As you create more clues that lead to the same conclusion the chances of the players missing them or piecing them together in the wrong manner decrease. You will also find that this will flesh out the story a bit more as the multiplicity of the clues leads you (the GM) to having a better understanding of why the clues are there, giving you a better chance to react when the players do something completely off the rails such as blatantly lie to an NPC to the point that that NPC is no longer inclined to tell the PC the truth.

*For the context of this answer, I am using the word clue to be any noteworthy story element that progresses the overall plot

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There are a few different ways to deal with this.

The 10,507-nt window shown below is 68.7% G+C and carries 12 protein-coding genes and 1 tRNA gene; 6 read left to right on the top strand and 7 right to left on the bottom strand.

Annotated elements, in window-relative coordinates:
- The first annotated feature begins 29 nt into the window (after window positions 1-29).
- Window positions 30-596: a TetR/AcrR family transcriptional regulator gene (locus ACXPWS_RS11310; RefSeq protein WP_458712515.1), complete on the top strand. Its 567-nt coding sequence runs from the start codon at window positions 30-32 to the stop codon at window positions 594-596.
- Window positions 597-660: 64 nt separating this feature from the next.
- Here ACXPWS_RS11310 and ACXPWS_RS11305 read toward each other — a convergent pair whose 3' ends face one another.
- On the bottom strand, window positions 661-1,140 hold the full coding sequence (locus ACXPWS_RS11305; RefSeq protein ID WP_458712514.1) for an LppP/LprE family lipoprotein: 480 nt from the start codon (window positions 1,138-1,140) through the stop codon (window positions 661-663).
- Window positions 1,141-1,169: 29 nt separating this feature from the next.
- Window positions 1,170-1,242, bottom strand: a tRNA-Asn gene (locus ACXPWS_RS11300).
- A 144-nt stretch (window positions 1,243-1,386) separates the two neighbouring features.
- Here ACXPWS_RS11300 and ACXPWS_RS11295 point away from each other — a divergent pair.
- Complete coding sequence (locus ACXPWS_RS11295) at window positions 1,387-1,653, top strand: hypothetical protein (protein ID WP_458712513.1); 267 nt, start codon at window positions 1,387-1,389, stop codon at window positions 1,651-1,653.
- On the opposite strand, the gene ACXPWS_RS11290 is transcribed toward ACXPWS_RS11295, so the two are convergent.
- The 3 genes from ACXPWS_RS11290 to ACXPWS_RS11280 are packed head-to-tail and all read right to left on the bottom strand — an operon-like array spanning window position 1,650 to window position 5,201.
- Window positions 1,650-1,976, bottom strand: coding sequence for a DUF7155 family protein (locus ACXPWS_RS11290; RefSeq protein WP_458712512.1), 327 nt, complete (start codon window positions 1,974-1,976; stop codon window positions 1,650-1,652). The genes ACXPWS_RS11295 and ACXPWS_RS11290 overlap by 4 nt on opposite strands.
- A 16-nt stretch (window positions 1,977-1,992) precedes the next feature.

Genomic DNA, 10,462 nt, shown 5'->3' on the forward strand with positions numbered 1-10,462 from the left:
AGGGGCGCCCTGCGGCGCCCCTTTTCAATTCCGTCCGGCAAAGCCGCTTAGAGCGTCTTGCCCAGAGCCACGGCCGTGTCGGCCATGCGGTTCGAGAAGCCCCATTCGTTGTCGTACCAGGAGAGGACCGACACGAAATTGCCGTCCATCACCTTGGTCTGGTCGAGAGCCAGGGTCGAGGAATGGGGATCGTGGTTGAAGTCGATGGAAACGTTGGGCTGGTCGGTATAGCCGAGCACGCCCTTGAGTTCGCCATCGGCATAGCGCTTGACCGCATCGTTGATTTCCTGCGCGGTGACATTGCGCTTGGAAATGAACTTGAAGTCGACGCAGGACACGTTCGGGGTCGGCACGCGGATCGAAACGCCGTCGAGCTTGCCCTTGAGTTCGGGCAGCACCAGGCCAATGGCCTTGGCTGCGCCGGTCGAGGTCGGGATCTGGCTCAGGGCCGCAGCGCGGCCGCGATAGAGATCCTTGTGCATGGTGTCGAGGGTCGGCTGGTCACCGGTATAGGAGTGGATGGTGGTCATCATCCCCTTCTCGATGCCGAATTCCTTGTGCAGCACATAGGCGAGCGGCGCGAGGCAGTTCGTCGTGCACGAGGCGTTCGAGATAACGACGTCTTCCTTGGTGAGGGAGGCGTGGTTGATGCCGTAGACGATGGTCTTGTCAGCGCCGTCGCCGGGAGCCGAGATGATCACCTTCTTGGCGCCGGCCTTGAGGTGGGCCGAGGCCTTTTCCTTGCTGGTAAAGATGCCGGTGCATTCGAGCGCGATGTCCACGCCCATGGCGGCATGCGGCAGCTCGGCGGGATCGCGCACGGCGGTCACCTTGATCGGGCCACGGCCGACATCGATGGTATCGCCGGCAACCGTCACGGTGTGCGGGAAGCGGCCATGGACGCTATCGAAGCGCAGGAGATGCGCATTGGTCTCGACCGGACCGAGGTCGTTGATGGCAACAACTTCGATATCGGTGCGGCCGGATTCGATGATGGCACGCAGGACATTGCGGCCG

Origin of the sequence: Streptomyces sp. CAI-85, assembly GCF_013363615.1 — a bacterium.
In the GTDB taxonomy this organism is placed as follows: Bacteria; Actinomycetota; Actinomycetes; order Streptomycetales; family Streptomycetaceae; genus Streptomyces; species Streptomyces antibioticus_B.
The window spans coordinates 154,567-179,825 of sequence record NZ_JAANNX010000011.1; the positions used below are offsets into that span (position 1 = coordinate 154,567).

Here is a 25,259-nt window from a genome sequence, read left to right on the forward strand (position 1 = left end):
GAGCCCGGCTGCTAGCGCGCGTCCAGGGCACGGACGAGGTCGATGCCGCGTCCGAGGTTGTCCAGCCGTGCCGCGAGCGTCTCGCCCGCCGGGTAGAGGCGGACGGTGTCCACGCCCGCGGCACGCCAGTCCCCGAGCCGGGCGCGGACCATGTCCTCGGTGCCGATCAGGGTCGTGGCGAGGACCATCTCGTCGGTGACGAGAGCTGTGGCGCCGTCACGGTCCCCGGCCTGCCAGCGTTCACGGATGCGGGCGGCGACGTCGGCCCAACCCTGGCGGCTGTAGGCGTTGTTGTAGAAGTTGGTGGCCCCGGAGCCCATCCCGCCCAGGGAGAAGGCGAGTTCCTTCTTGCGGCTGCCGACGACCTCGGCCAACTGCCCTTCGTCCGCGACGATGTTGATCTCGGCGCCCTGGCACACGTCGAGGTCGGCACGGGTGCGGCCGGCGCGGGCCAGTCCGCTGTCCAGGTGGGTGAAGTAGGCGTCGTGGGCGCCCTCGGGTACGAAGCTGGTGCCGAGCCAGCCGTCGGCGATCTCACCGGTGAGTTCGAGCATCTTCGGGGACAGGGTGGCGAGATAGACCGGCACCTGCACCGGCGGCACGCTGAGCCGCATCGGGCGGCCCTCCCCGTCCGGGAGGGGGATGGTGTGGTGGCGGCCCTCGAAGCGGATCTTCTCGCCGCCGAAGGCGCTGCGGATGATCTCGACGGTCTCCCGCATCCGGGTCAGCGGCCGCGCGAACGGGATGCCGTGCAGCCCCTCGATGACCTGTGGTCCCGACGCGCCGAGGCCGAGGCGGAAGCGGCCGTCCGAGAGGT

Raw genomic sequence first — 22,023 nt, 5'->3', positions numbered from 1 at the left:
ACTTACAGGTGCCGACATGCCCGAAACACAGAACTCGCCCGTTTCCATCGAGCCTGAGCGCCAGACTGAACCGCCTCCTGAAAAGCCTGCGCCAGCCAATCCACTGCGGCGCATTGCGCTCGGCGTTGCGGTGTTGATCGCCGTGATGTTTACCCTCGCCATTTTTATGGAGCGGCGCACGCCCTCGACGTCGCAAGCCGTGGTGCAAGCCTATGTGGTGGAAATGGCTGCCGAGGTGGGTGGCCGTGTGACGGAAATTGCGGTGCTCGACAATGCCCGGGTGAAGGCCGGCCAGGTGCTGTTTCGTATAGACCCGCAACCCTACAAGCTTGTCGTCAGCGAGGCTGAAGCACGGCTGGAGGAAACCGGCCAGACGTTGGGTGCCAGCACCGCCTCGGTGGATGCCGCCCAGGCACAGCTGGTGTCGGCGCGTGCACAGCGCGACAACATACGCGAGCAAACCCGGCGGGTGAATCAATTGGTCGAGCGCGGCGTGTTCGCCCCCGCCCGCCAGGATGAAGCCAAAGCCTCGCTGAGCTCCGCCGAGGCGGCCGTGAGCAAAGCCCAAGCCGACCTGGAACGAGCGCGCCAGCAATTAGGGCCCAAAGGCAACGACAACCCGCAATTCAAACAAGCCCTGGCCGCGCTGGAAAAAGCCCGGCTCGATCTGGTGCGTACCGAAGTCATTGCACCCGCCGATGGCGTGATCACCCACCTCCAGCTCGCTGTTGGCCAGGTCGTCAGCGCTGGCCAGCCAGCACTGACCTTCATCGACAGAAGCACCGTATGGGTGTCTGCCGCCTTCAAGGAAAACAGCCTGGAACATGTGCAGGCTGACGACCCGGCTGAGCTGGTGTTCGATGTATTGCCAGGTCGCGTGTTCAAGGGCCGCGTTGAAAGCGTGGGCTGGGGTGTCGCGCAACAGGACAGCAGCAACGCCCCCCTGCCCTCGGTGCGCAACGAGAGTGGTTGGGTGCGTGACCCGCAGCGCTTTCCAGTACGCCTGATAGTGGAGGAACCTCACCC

Reflow the story to fit

I do this a lot. The players miss something I thought was obvious, so I rework it into a different situation. Be flexible in your storytelling. The NPC might come back later or the plotline might start with another NPC. Look for new places to put in the plothooks.

Take away the option of lying

Perhaps an NPC is telling the party something without asking questions, perhaps the party is being sent a letter with the information they need or perhaps there is a public announcement of some kind. There are a lot of ways to give the PC:s information without giving them the opportunity to interrupt.

Make the lie be the hook

Not always easy to do, but effective if done right. Let the deception be what leads to the NPC giving the needed information.

Exclude the character from an important situation

If the party splits, give the important encounter to the group without the lying character. This is a good way to handle some situation, but you can't use it too often or the lying player might feel excluded.